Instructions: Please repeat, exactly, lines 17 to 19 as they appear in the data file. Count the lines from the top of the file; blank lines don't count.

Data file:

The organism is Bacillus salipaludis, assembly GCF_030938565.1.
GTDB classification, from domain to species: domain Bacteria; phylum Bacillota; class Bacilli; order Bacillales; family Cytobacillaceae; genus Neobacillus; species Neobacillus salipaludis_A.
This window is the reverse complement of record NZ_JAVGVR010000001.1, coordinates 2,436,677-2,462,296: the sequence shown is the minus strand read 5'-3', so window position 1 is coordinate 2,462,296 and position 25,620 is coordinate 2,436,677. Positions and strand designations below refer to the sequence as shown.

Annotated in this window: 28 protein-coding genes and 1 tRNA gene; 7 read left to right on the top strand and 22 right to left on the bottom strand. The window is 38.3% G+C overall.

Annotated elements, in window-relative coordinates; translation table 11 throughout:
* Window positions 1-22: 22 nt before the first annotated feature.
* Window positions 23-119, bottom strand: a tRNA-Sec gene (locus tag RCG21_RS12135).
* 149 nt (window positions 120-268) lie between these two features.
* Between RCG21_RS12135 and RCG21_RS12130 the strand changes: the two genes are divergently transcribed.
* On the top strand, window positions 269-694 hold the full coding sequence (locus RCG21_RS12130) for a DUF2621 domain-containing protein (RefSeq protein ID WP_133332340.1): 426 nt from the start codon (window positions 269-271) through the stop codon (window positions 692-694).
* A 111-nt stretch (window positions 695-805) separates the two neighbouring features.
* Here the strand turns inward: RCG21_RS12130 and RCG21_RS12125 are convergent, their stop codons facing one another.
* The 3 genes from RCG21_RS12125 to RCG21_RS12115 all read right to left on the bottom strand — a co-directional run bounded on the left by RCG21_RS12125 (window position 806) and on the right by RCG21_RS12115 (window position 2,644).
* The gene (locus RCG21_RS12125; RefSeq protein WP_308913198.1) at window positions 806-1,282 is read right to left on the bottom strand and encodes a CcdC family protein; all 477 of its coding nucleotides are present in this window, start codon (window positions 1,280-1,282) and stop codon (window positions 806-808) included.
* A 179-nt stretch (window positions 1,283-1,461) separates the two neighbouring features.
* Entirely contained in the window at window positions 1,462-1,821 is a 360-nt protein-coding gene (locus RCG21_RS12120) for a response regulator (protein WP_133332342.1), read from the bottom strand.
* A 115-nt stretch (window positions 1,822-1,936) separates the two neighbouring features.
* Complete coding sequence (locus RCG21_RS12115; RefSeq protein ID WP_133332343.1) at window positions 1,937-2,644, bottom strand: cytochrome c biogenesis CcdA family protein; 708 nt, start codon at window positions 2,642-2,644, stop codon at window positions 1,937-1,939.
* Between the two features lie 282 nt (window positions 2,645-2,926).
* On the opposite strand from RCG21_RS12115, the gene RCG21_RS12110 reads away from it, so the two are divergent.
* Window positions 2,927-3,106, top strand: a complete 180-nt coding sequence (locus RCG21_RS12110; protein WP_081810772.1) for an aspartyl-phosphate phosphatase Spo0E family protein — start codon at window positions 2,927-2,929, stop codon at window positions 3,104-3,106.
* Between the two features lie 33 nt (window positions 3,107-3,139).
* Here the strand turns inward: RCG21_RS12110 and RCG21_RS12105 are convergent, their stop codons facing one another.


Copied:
* A 115-nt stretch (window positions 1,822-1,936) separates the two neighbouring features.
* Complete coding sequence (locus RCG21_RS12115; RefSeq protein ID WP_133332343.1) at window positions 1,937-2,644, bottom strand: cytochrome c biogenesis CcdA family protein; 708 nt, start codon at window positions 2,642-2,644, stop codon at window positions 1,937-1,939.
* Between the two features lie 282 nt (window positions 2,645-2,926).